Puerto Rico is going through a Zika virus epidemic and officials fear the worst is still ahead. According to information from the CDC (Centers for Disease Control and Disease Prevention), one-quarter of the island’s 3.5 million people will probably get the Zika virus within a year and eventually 80 percent or more may be infected, The Seattle Times reports.
“I’m very concerned,” Dr. Tom Frieden, the CDC director, was quoted as saying in an interview. “There could be thousands of infections of pregnant women this year.”
— NEJM (@NEJM) March 19, 2016
While CDC officials say a Zika outbreak in the continental U.S.is highly unlikely, Puerto Rico provides the ideal environment for mosquitoes carrying the virus. People there often do not use screens on their windows, and the insecticides used on the island are ineffective against the mosquito that transmits the disease.
According to a report from U.S. News & World Report, citing data from the CDC, there have been more than 200 confirmed cases of Zika-virus infection, as many as 35 of which are pregnant women.
The report quoted experts who explained that if Zika entered the blood supply, giving blood to pregnant women or their fetuses – who sometimes require transfusions – could raise the babies’ risk of lifelong impairment from microcephaly, a catastrophic birth defect, or other disabilities. It could also make the Zika epidemic spread more quickly by causing infections in a much more efficient way.
It is often hard to identify those infected with the virus because most people infected with Zika won’t even know they have the disease since they won’t have symptoms. The most common symptoms of Zika are fever, rash, joint pain, or conjunctivitis (red eyes), the CDC writes. Other common symptoms include muscle pain and headache. The incubation period (the time from exposure to symptoms) for Zika virus disease is not known, but is likely to be a few days to a week. The illness is usually mild with symptoms lasting for several days to a week after being bitten by an infected mosquito. People usually don’t get sick enough to go to the hospital, and they very rarely die of Zika. For this reason, many people might not realize they have been infected.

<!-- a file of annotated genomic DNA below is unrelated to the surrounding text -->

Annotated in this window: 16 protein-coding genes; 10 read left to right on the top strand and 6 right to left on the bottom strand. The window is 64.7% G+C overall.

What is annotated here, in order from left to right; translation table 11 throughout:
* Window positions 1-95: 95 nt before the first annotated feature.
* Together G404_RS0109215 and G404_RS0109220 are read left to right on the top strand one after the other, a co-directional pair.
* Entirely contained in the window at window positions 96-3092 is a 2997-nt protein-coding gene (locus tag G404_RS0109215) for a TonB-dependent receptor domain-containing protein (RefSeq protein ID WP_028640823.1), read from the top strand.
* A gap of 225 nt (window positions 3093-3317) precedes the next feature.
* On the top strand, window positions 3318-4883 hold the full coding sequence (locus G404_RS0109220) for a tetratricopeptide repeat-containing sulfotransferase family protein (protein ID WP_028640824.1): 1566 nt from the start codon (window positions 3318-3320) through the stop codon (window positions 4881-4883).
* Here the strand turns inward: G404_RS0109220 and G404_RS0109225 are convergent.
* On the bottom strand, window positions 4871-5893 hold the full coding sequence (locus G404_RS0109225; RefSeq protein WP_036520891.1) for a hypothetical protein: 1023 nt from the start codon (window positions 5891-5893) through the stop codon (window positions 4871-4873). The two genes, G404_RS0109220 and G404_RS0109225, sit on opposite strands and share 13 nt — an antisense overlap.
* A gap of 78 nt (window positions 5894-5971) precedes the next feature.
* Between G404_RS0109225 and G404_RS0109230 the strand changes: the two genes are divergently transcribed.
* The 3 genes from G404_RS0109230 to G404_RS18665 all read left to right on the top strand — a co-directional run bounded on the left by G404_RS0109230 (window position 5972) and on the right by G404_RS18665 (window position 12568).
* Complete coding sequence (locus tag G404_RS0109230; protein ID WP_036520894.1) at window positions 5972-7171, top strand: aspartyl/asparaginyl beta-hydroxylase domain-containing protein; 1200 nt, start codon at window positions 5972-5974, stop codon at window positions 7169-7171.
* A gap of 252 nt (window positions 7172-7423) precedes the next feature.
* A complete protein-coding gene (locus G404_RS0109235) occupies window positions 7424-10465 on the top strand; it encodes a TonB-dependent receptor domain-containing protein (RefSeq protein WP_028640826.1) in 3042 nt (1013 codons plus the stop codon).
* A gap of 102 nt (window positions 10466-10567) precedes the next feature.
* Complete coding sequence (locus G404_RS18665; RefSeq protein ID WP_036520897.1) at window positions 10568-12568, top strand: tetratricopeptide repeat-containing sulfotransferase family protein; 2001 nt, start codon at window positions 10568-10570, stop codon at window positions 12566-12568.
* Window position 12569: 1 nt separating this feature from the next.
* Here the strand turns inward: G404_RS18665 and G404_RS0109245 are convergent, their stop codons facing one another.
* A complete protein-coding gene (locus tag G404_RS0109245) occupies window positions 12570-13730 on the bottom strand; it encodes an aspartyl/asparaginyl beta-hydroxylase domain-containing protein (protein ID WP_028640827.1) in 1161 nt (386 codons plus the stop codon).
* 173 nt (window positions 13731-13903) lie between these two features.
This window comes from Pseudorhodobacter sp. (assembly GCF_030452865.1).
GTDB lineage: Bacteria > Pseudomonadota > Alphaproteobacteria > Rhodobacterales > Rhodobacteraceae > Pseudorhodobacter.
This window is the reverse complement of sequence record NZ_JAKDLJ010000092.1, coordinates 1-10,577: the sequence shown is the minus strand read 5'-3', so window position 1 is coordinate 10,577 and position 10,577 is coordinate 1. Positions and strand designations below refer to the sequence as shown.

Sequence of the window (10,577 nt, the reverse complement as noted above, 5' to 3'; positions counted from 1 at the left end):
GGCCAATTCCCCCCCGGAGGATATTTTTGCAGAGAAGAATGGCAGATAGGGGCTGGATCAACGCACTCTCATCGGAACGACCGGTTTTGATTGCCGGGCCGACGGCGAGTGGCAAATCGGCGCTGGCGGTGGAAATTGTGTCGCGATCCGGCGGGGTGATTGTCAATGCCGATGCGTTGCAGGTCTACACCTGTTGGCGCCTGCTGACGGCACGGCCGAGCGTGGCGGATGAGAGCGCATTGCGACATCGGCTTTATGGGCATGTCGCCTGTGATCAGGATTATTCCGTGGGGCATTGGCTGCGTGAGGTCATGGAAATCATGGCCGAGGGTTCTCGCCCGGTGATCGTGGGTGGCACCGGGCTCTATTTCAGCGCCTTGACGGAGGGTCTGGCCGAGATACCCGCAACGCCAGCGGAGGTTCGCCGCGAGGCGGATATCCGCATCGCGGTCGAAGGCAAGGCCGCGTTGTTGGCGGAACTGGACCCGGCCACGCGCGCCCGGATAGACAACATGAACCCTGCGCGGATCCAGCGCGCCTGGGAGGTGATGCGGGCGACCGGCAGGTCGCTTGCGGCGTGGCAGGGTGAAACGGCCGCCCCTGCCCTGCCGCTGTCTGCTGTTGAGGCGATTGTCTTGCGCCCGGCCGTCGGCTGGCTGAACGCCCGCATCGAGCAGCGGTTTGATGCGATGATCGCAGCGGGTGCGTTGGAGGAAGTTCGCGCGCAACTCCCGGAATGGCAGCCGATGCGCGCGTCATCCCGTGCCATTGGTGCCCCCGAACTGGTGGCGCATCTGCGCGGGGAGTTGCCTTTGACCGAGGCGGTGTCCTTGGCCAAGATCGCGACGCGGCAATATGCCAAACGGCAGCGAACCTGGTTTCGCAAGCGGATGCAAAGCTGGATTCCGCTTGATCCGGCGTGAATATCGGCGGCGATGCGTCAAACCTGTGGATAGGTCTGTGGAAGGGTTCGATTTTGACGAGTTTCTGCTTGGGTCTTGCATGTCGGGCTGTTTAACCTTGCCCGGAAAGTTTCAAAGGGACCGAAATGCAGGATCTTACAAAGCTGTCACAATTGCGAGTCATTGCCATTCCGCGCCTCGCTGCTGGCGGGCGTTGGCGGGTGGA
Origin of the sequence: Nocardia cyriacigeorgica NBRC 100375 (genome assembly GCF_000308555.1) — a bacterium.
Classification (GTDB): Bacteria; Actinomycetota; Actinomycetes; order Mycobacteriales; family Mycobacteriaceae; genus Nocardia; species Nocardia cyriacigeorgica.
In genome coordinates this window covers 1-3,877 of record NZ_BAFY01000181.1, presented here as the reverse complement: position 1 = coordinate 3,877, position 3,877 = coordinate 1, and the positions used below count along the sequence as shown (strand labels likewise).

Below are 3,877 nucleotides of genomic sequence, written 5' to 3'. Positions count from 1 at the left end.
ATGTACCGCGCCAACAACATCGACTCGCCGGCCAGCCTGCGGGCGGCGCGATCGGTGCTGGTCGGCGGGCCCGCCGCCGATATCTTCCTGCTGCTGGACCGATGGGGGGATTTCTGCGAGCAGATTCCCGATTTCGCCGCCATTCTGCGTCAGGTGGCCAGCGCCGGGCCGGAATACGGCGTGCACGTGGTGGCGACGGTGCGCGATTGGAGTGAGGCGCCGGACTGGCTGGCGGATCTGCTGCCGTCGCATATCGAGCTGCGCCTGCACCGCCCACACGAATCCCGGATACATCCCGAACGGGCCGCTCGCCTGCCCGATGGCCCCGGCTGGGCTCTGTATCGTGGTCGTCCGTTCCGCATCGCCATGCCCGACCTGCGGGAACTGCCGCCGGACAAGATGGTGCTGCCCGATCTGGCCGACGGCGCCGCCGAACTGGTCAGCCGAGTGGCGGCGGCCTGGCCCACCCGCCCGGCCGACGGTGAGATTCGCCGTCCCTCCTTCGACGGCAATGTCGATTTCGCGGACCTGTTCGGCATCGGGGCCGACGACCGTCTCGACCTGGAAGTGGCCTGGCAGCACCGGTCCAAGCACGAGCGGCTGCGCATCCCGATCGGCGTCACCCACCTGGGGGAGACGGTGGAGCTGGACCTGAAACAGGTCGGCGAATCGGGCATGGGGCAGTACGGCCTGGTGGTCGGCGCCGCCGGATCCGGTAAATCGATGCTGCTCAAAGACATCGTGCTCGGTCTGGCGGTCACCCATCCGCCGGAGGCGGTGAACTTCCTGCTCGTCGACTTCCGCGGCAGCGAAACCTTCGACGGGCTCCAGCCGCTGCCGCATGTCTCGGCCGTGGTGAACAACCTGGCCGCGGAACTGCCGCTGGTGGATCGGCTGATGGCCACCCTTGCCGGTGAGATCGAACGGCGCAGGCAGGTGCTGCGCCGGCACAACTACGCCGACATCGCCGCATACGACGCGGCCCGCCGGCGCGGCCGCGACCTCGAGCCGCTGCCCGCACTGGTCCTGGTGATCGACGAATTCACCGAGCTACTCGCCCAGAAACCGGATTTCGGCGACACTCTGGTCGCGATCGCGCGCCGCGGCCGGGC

— JohnsHopkinsMedicine (@HopkinsMedicine) March 19, 2016
During a visit to the U.S. territory to help boost the fight against the spread of the virus, Dr. Tom Frieden said officials from the CDC are helping Puerto Rico to find better insecticides capable of killing the mosquito that transmits Zika and other diseases. He said officials are currently testing nine different insecticides for that purpose.
Frieden urged the local government to create a robust system of monitoring and controlling of mosquitoes that can be used long term. Frieden said the island needs new insecticides that are efficient in killing the Aedes aegypti mosquito that carries Zika and other diseases.
It is likely that the Zika virus will spread very quickly, so timing is essential, Frieden explained, noting that the virus is different from the dengue and chikungunya epidemics that have gripped Puerto Rico.
“It can bring many problems to families, to the community, to the island for many years to come,” he said.
Since the first case of the virus was recorded in 2015, it has steadily spread to 36 countries in the Americas and the Caribbean including Barbados, Trinidad and Tobago, Jamaica, as well as Guyana and Suriname.
Officials have warned scores of island towns that they must clean up the detritus in which standing water collects, incubating new mosquitoes. And the CDC is preparing to spend tens of millions of dollars to blunt the spread of the virus. However, officials are not optimistic they will succeed.
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